To American officials, there is no argument that the Taliban militia is not the right group to be governing Afghanistan. But there is wide disagreement about what the U.S. can do to encourage a more moderate leadership. Some ideas were aired Thursday before a U.S. Congressional committee in Washington. RFE/RL correspondent Andrew F. Tully reports.
Washington, 21 July 2000 (RFE/RL) - American experts on Central Asia agree that the Taliban militia, which controls most of Afghanistan, is a "rogue" movement. But they disagree on how Washington should deal with the problem.
A State Department official told a committee of the U.S. Congress on Thursday that the administration of President Bill Clinton believes America should increase pressure on the Taliban while helping Afghan opposition groups.
But a former State Department official testified that the U.S. should engage Afghanistan more by maintaining a limited diplomatic presence in Kabul.
However, there was no disagreement at the hearing that the Taliban has imposed an extreme form of Islamic fundamentalism on the people of Afghanistan.
The hearing was convened by the Senate Foreign Relations subcommittee on Near Eastern and South Asian affairs. Its chairman, Senator Sam Brownback (R- Kansas), and Senator Barbara Boxer (D-California), a member of the panel, normally agree on virtually nothing. But both were emphatic about their accord regarding the Taliban's harsh rule.
Brownback, Boxer and the witnesses also agreed that the Taliban supports international terrorism by harboring accused terrorist Osama bin Laden, that it promotes the drug trade, and that it violates human rights -- especially the rights of women.
In his introductory remarks, Brownback made it clear that the U.S. should not have full diplomatic relations with the Taliban.
"No, we should not be engaging in normalized relations with a country that's not just a country of concern, it's a rogue nation with a rogue set of policies."
The first witness was Karl Inderfurth, the U.S. assistant secretary of state for South Asian affairs. He said the Clinton administration has previously tried limited engagement with the Taliban, but without success.
Inderfurth said the administration's policy -- far from diplomatic engagement -- has two elements. The first is to bring pressure on the Taliban in the areas of drug trafficking, terrorism and human rights. The second element is to help Afghans in and outside their country determine for themselves how Afghanistan will be governed. He said Washington supports convening a "Loya Jirga" or "grand council" of Afghan leaders to do just that.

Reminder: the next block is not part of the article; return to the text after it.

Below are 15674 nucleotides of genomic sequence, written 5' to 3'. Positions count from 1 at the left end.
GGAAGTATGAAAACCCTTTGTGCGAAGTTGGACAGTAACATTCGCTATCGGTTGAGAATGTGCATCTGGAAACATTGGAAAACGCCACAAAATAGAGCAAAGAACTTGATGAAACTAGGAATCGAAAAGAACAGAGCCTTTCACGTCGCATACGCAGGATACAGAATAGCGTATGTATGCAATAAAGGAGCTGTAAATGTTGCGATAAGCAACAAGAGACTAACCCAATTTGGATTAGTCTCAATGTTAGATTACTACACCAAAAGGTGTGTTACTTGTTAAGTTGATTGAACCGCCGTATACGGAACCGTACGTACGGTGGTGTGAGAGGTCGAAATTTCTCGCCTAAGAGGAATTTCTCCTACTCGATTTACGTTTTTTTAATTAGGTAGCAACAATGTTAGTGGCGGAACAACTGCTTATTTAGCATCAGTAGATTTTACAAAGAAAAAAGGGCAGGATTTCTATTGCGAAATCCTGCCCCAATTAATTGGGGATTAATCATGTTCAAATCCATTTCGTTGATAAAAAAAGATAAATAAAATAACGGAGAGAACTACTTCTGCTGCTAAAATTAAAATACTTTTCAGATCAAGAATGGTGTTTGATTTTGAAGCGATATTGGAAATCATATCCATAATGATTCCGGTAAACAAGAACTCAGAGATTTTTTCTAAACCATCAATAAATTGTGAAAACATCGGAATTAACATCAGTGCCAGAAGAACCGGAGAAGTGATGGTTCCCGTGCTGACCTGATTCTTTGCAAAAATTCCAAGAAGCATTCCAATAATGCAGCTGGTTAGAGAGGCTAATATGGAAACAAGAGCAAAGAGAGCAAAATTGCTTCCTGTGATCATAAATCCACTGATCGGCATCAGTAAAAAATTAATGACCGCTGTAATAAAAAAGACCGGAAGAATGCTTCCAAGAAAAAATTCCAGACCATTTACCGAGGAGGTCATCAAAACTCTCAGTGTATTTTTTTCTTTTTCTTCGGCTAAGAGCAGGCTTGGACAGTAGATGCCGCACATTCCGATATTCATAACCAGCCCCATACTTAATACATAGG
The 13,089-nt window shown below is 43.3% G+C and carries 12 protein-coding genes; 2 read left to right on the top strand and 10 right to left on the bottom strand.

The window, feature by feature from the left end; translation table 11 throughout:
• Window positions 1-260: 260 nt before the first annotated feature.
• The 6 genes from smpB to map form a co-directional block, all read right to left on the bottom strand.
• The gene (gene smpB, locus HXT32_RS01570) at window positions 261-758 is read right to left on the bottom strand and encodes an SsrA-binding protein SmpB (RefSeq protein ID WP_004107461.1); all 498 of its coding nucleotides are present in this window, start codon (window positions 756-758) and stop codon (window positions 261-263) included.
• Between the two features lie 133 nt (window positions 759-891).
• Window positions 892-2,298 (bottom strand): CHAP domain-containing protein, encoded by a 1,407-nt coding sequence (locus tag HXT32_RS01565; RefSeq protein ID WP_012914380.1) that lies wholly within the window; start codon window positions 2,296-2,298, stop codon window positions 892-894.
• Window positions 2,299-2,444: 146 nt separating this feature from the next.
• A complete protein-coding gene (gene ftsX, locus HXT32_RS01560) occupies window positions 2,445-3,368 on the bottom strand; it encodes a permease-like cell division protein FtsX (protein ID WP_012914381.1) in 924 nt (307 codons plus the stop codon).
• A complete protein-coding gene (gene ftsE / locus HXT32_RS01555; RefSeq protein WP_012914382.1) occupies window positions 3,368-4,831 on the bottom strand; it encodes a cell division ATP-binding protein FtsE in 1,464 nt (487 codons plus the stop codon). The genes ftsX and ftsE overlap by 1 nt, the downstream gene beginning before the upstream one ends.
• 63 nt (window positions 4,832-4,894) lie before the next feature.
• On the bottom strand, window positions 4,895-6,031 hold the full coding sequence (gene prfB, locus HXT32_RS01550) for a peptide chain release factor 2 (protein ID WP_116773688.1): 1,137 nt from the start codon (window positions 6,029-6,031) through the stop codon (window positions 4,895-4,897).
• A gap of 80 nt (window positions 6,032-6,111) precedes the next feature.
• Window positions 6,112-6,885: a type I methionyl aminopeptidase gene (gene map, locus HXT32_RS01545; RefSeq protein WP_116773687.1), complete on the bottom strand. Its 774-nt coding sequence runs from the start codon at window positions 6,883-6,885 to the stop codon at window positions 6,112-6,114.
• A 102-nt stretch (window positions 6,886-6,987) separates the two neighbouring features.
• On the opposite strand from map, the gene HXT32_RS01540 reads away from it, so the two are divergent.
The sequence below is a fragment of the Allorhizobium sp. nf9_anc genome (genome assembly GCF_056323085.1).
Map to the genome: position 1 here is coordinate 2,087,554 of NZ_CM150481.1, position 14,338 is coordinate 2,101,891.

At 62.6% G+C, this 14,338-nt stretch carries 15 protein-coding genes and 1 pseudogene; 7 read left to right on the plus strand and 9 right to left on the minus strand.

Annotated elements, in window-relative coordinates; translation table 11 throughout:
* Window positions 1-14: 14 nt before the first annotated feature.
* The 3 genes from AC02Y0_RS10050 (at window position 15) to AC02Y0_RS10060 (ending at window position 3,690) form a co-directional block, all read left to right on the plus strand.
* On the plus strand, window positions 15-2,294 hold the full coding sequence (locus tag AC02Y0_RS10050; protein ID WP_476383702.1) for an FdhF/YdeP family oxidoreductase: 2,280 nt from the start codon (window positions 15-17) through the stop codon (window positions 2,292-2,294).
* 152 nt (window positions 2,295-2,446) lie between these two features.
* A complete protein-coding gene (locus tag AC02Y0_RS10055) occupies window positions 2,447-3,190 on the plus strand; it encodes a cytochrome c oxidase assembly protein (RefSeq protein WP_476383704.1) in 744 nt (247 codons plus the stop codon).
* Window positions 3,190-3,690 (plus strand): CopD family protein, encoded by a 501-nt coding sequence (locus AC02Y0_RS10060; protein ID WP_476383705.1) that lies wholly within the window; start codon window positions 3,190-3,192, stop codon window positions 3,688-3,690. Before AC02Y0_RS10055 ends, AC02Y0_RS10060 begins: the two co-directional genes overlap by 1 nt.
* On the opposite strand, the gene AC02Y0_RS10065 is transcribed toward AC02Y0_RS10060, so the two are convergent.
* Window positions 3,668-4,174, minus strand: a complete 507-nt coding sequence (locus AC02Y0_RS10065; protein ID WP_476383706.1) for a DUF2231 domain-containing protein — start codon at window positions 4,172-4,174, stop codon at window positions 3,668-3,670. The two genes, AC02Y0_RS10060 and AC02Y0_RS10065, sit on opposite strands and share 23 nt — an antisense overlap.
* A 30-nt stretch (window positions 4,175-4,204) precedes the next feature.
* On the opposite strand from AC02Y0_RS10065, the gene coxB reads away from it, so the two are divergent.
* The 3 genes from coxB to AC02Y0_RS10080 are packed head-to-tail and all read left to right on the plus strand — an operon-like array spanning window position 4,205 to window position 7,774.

Inderfurth said that in order to implement this strategy, the U.S. must work with other nations -- particularly Afghanistan's neighbors.
"This is not and cannot be an attempt to impose some kind of outside power dictate on the proud people of Afghanistan, which history teaches would be futile. What we seek is not so much confrontation with the Taliban, as common cause with all the other players who wish to contain and ultimately overcome the threats that the Taliban present."
Inderfurth told the American senators that the Clinton strategy has a good chance of succeeding. He noted that the Taliban has not been able to extend its control to more than about 85% of Afghanistan, and that its influence over the people is beginning to wane.
The second witness at the hearing was Peter Tomsen, a former special envoy to the Afghan resistance and now a professor at the University of Nebraska. He agreed with Inderfurth that the Taliban is beginning to lose some of the control over Afghanistan. So far, Tomsen said -- echoing the words of Senator Brownback -- Washington seems to be doing nothing to weaken the Taliban further.
"The principal problem, Mr. Chairman, is that there is not, and has not been, and American policy towards Afghanistan since the '92 collapse of the communist regime in Kabul. It was only after the 1998 Osama bin Laden-instigated bombings of U.S. embassies in Africa that U.S. policy on Afghanistan began to stir."
Tomsen recommended that the U.S. try to bring influence on Afghans by setting up a limited diplomatic presence in Kabul. Among his other recommendations was to discourage neighboring Pakistan from encouraging Islamic fundamentalism in Afghanistan, and to improve relations with Iran, which also encourages religious intolerance in Afghanistan.
Another witness was Hamed Karzai, an Afghan tribal leader now living in America. He said the U.S. and its allies could bring the same kind of pressure on the Taliban as it did on Iraqi President Saddam Hussein when his forces invaded Kuwait. Karzai did not specifically call for military intervention in his homeland. But he said the West could apply the same kind of resolve as it did in the case of Kuwait. Like Tomsen and Inderfurth, he cited Pakistan as being most at fault for promoting religious fundamentalism in his country.
"All Afghans sincerely believe that the international community -- but particularly the United States and Western Europe -- have the capability to intervene and put pressure on our neighbors -- especially on Pakistan. The United States and its allies did precisely that in Kuwait."
Short of that solution, Karzai said, at least the U.S. and its allies can take three steps that could hasten the demise of the Taliban: First, they could pressure the UN to work for a cease-fire among warring factions in Afghanistan. Second, they could support the "grand council" of non-Taliban Afghan leaders, as suggested by Inderfurth. Finally, he said, the Western allies can demonstrate its good will by donating food aid to Afghans now suffering from one of the worst droughts in recent Afghan history.
The hearing was set up to explore what the United States could do to deal with the continuing problem of the Taliban.